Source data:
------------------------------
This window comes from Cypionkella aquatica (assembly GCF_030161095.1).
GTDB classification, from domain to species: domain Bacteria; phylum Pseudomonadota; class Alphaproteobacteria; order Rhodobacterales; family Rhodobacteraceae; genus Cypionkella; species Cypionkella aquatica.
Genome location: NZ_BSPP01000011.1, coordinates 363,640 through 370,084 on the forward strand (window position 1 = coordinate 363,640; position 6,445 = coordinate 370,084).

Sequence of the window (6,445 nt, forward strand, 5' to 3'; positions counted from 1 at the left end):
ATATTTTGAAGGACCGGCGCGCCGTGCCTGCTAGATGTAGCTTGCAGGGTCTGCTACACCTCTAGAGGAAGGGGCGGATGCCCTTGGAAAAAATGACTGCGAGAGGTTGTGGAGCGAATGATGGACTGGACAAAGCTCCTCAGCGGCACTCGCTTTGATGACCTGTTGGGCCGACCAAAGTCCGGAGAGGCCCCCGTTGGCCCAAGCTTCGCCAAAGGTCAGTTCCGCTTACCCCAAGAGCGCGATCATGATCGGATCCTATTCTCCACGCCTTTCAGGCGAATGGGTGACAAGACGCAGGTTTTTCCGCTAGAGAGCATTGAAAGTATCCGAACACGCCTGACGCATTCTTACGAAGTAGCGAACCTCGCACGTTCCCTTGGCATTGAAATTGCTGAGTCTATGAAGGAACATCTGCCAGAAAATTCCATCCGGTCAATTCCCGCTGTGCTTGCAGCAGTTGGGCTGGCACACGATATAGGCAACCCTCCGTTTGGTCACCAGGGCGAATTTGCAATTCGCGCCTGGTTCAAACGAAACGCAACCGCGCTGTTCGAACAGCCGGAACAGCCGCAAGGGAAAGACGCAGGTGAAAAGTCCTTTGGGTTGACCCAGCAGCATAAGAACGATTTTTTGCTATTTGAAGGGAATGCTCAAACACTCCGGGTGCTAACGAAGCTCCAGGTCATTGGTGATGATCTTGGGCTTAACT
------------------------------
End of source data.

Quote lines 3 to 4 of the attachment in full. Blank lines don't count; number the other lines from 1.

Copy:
Genome location: NZ_BSPP01000011.1, coordinates 363,640 through 370,084 on the forward strand (window position 1 = coordinate 363,640; position 6,445 = coordinate 370,084).

Sequence of the window (6,445 nt, forward strand, 5' to 3'; positions counted from 1 at the left end):